The results of those cooler summers were more and bigger resident trout, and more returning steelhead and salmon.

But unfortunately, the last few years we’ve seen earlier springs with longer dryer summers, very little rain in the fall along with one really long cold winter, all of which is wreaking havoc on all those resident trout and baby steelhead stuck in the rivers during those extreme conditions.

On top of that there is a lot more anglers on the water taking what little fish are left.

All of that combined could be why there’s a lot less fish now, and judging by the worms and the budding trees in February this trend could continue, but don’t worry just yet.

The reason for the increase in angling pressure could be a simple one. When you have a few great years of fishing, people tell people about the great fishing and those anglers go fish and catch a bunch of fish, and then they tell more people, and soon everyone wants to get out and fish.

Guys that may not have fished for years are now going out to fish and keeping fish, and new anglers start getting into it because of what they’ve heard about the great fishing and the might keep fish. This all contributes to lower numbers of fish.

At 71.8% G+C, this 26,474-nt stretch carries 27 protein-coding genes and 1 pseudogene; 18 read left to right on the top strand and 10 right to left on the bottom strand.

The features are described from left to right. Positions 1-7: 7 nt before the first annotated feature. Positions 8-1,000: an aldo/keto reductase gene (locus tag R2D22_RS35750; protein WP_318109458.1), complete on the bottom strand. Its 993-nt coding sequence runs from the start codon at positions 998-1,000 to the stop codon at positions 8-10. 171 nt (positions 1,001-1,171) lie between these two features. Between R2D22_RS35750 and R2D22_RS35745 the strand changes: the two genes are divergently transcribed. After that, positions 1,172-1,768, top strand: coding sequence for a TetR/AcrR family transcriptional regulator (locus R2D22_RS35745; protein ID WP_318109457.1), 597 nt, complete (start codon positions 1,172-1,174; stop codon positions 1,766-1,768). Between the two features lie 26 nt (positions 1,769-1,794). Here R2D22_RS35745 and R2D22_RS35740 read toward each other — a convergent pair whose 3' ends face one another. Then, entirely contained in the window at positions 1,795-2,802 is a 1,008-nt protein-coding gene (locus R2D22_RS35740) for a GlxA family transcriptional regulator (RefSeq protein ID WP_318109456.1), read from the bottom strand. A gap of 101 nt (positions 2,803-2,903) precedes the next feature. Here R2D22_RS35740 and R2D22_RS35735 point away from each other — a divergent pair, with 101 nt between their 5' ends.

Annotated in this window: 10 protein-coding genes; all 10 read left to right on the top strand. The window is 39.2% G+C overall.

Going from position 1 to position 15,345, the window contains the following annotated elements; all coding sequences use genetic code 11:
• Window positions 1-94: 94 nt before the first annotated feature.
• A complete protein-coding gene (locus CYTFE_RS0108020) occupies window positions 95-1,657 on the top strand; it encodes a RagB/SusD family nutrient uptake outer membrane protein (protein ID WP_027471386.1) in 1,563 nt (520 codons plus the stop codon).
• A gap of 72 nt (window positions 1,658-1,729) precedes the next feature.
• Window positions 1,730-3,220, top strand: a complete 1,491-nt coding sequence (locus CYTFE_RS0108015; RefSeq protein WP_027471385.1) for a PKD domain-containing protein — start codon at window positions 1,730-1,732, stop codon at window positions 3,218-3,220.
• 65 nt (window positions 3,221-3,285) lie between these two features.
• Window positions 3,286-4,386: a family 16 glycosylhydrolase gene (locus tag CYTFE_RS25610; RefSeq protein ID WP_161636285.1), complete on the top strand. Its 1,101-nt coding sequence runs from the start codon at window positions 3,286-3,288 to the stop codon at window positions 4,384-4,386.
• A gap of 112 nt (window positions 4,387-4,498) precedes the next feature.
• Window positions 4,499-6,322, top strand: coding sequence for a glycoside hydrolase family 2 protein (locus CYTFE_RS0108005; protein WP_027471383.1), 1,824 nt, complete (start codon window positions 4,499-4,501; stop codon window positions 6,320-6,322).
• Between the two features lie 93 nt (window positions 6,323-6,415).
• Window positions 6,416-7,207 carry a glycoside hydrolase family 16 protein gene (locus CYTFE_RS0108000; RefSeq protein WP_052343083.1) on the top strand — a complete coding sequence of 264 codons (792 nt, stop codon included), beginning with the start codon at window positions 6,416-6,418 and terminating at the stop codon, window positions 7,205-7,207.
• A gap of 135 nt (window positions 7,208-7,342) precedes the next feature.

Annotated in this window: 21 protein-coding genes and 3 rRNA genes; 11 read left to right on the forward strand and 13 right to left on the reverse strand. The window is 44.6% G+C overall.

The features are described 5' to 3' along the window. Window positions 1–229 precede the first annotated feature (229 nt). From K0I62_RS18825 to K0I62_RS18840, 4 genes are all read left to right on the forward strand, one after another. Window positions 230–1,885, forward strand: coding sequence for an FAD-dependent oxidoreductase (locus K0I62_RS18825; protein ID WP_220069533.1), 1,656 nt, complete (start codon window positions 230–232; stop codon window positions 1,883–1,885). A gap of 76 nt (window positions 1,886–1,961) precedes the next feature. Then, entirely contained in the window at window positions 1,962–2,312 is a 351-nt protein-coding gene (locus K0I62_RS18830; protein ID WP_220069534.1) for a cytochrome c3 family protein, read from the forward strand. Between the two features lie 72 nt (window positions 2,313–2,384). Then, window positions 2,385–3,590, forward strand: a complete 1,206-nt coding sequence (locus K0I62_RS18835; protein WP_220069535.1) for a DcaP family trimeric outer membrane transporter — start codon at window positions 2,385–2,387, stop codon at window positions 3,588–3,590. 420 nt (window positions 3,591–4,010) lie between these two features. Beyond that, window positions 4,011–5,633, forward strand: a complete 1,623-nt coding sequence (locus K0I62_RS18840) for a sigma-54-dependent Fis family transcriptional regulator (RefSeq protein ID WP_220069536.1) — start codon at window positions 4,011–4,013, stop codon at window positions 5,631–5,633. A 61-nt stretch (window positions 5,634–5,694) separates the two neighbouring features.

This year, we have far more anglers on the river during a time of poor fishing and that makes things even tougher, but things are improving.

Because the fishing is now tough, that will deter some anglers from fishing and that will hopefully allow the fish populations to improve.


One of the best Ontario Troiut rivers
One of the best Ontario Trout rivers

Many anglers believe there is nothing they can do to get better river fishing in Ontario, but there is, and it’s simple.

Yes, it’s true that we anglers can’t do anything to control the weather or the increases in the population, or the pollution, or a warming environment.

But we do have the power to make a change for the better and we can easily have better river fishing in Ontario.

There are 4 simple things you can do for better river fishing in Ontario for you and everyone.

  1. Practice being environmentally friendly.
  2. Join a conservation group.
  3. Practice catch and release.
  4. Give back and get your hands dirty for 1 hour a year.

Even if every single angler did one of these things we could have better river fishing in Ontario.